Comment by Spike on September 22, 2011 at 9:47pm

Just go with the flow; it won't kill ya! You can laugh (under your breath of course!) at the ridiculousness of people who believe their prayers actually accomplish something...

Comment by Dustin on September 22, 2011 at 9:50pm

Signing up for the Navy means you need to have some sort of respect for the tradition imo.  If the chaplain was going on and on about Jesus this and Jesus that , then I would have filed complaints to whatever routes were appropriate but I would not have made a scene.  

 

It's not like they are ordering you to repeat back the nonsense, all you have to do is just take off your headdress.  Seems pretty fine to me.  

 

What if the guy was reading an excerpt from Shakespeare about war and peace or something like that and asked you to do the same, would you still complain?  

Comment by Darrell Mont on September 22, 2011 at 11:00pm

When I am in another person's home for dinner and they hold hands to pray before the meal I always hold hands and bow my head. EVERYONE in my life is aware that I am an Atheist, but that doesn't give me license to offend. I actually enjoy the fellowship of parcticipating in a small ritual with close friends. I don't believe that sky daddy has somehow made the food better or anything like that and they know that. When those same people come to my house, there is no prayer before dinner and no one asks. I think that the setting, as it's self, is able to establish social boundries. I spent 10 years in the Army infantry (3/27 Wolfhounds!). Everyone is aware when they join that there are Chaplains and they pray before events. No surprise. I see no harm done.

Comment by Matthew Wood on September 23, 2011 at 1:10am

When I was in the Air Force, I remember attending a Change of Command a time or two. I also remember having a prayer. One time, I felt a bit peeved by this and asked my flight chief if the prayer infringed on constitutional rights.

 

He was non-religious (I'm not sure if he was an atheist, but definitely anti-religion) and I poked an prodded, offering such lines as "It is an official Air Force ceremony, so doesn't the prayer violate the Establishment Clause?" 

 

I forget what exactly he said, but he said I didn't have to participate in the prayer, just stand there (like he did).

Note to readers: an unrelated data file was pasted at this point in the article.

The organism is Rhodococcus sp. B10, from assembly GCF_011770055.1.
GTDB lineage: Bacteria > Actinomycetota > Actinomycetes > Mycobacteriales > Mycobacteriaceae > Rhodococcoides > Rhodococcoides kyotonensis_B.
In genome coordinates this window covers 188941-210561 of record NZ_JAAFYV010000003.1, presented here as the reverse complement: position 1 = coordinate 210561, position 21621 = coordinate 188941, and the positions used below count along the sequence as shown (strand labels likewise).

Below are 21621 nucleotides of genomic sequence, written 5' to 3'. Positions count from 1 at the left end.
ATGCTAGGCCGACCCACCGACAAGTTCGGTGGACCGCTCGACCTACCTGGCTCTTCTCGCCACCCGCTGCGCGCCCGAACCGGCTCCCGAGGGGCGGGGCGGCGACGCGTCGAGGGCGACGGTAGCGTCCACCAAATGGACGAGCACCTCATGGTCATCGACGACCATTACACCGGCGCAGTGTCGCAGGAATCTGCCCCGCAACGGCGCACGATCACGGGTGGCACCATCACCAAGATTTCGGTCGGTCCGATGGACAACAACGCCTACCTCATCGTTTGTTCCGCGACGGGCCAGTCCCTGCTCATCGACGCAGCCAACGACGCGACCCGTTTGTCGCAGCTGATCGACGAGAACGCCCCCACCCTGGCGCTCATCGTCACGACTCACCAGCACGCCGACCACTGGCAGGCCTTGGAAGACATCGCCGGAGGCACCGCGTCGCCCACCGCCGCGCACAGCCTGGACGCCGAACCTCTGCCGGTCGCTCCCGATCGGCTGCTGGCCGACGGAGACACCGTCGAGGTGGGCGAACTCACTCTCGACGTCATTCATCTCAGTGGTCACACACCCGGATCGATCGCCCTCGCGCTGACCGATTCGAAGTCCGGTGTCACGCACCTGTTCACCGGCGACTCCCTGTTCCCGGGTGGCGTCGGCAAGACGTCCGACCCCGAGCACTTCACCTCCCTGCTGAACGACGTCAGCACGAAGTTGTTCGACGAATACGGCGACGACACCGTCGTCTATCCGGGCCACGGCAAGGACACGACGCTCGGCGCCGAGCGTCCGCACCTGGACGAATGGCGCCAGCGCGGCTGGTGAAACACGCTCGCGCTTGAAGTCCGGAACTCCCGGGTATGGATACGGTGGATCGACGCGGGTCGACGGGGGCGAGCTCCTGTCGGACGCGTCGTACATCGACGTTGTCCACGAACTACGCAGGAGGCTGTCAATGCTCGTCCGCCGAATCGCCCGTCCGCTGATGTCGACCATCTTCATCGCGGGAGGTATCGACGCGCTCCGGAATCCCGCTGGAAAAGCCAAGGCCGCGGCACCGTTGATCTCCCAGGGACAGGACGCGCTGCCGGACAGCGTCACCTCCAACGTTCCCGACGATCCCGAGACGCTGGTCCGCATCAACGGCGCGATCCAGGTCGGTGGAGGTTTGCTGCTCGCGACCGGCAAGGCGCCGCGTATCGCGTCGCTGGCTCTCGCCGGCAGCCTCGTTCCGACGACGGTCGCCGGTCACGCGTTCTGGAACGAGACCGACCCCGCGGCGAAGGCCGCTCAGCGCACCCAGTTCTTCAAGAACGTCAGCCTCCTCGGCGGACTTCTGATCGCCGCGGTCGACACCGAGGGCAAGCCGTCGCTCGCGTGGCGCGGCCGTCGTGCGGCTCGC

I give respect and do the motions, but I always found it interesting whilst I was serving that they would have prayer for official base or Air Force functions.

Comment by kris feenstra on September 23, 2011 at 2:48am

When I am in another person's home for dinner and they hold hands to pray before the meal I always hold hands and bow my head. EVERYONE in my life is aware that I am an Atheist, but that doesn't give me license to offend.

 

Why should that offend?  I wouldn't bow my head; it goes against my personal convictions.  I would't ask anyone not to pray at my dinner table.  I'd even wait for them to finish, but I would never join in or bow my head.  I'd simply prefer taht every person can act in accordance with their own beliefs without needing others to get dragged into it as well.  Besides, if the reasoning is that it's their house and their traditions, the Canadian Navy is not any religious person's property or domain.  It's part of the armed forces of a secular nation.  

 

Traditions need to change to meet the values of modern culture and to fulfill the needs to those serving.  We've been progressive on other fronts.  Women were allowed to serve in active combat duty in 1987.  Openly LGBT persons have been allowed serve in the Canadian Armed Forces since 1992.  Why are we dragging our heels on religion?  Let those who want to bask in the glory of God do it on their own time.  Shit changes.  

Comment by Justin Humphrey on September 23, 2011 at 5:52am

I'm in the navy now and I would take my cover off but that is it. If it was a regular occurance I would make a fuss about it since I think it's a seperation of church and state issue personnally. A goverment run program shouldn't have prayer in it. It's just an old habbit that it hasn't gotten rid of yet.